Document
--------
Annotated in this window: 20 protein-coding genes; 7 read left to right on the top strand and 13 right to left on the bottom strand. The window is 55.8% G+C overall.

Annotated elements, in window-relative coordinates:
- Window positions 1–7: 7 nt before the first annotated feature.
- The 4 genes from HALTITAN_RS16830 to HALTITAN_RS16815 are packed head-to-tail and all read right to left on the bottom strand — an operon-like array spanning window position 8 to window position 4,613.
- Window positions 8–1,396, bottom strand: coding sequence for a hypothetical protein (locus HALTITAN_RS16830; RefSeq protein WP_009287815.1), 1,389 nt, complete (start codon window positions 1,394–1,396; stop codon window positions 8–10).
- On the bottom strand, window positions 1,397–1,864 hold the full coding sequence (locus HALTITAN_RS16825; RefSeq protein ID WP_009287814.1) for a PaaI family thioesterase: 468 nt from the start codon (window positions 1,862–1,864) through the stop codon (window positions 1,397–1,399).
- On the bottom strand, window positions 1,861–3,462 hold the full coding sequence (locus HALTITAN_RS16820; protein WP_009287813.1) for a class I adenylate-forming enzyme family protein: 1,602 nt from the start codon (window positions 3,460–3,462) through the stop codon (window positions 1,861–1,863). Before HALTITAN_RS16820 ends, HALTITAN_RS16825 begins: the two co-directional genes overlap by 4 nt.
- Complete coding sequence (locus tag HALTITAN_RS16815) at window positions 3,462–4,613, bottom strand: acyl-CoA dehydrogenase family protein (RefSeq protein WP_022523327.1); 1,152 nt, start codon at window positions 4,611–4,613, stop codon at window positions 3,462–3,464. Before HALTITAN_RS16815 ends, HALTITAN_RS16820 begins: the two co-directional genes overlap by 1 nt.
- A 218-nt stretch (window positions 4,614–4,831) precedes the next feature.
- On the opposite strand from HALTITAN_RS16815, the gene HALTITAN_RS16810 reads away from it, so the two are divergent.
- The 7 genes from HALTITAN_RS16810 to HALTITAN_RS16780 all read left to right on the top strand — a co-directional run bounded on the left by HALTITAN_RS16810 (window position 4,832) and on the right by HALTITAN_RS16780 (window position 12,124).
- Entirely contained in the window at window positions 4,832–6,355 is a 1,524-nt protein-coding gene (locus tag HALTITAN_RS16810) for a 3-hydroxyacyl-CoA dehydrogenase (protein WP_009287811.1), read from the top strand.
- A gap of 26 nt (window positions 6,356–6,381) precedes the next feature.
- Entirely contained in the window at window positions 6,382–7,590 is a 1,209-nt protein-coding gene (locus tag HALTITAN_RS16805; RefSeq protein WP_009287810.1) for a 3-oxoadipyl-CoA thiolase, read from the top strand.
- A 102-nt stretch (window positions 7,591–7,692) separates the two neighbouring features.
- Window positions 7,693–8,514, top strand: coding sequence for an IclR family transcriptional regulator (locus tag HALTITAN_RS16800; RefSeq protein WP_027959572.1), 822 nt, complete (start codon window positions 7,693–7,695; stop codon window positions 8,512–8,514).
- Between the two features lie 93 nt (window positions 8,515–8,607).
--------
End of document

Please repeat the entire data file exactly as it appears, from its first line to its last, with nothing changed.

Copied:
Annotated in this window: 20 protein-coding genes; 7 read left to right on the top strand and 13 right to left on the bottom strand. The window is 55.8% G+C overall.

Annotated elements, in window-relative coordinates:
- Window positions 1–7: 7 nt before the first annotated feature.
- The 4 genes from HALTITAN_RS16830 to HALTITAN_RS16815 are packed head-to-tail and all read right to left on the bottom strand — an operon-like array spanning window position 8 to window position 4,613.
- Window positions 8–1,396, bottom strand: coding sequence for a hypothetical protein (locus HALTITAN_RS16830; RefSeq protein WP_009287815.1), 1,389 nt, complete (start codon window positions 1,394–1,396; stop codon window positions 8–10).
- On the bottom strand, window positions 1,397–1,864 hold the full coding sequence (locus HALTITAN_RS16825; RefSeq protein ID WP_009287814.1) for a PaaI family thioesterase: 468 nt from the start codon (window positions 1,862–1,864) through the stop codon (window positions 1,397–1,399).
- On the bottom strand, window positions 1,861–3,462 hold the full coding sequence (locus HALTITAN_RS16820; protein WP_009287813.1) for a class I adenylate-forming enzyme family protein: 1,602 nt from the start codon (window positions 3,460–3,462) through the stop codon (window positions 1,861–1,863). Before HALTITAN_RS16820 ends, HALTITAN_RS16825 begins: the two co-directional genes overlap by 4 nt.
- Complete coding sequence (locus tag HALTITAN_RS16815) at window positions 3,462–4,613, bottom strand: acyl-CoA dehydrogenase family protein (RefSeq protein WP_022523327.1); 1,152 nt, start codon at window positions 4,611–4,613, stop codon at window positions 3,462–3,464. Before HALTITAN_RS16815 ends, HALTITAN_RS16820 begins: the two co-directional genes overlap by 1 nt.
- A 218-nt stretch (window positions 4,614–4,831) precedes the next feature.
- On the opposite strand from HALTITAN_RS16815, the gene HALTITAN_RS16810 reads away from it, so the two are divergent.
- The 7 genes from HALTITAN_RS16810 to HALTITAN_RS16780 all read left to right on the top strand — a co-directional run bounded on the left by HALTITAN_RS16810 (window position 4,832) and on the right by HALTITAN_RS16780 (window position 12,124).
- Entirely contained in the window at window positions 4,832–6,355 is a 1,524-nt protein-coding gene (locus tag HALTITAN_RS16810) for a 3-hydroxyacyl-CoA dehydrogenase (protein WP_009287811.1), read from the top strand.
- A gap of 26 nt (window positions 6,356–6,381) precedes the next feature.
- Entirely contained in the window at window positions 6,382–7,590 is a 1,209-nt protein-coding gene (locus tag HALTITAN_RS16805; RefSeq protein WP_009287810.1) for a 3-oxoadipyl-CoA thiolase, read from the top strand.
- A 102-nt stretch (window positions 7,591–7,692) separates the two neighbouring features.
- Window positions 7,693–8,514, top strand: coding sequence for an IclR family transcriptional regulator (locus tag HALTITAN_RS16800; RefSeq protein WP_027959572.1), 822 nt, complete (start codon window positions 7,693–7,695; stop codon window positions 8,512–8,514).
- Between the two features lie 93 nt (window positions 8,515–8,607).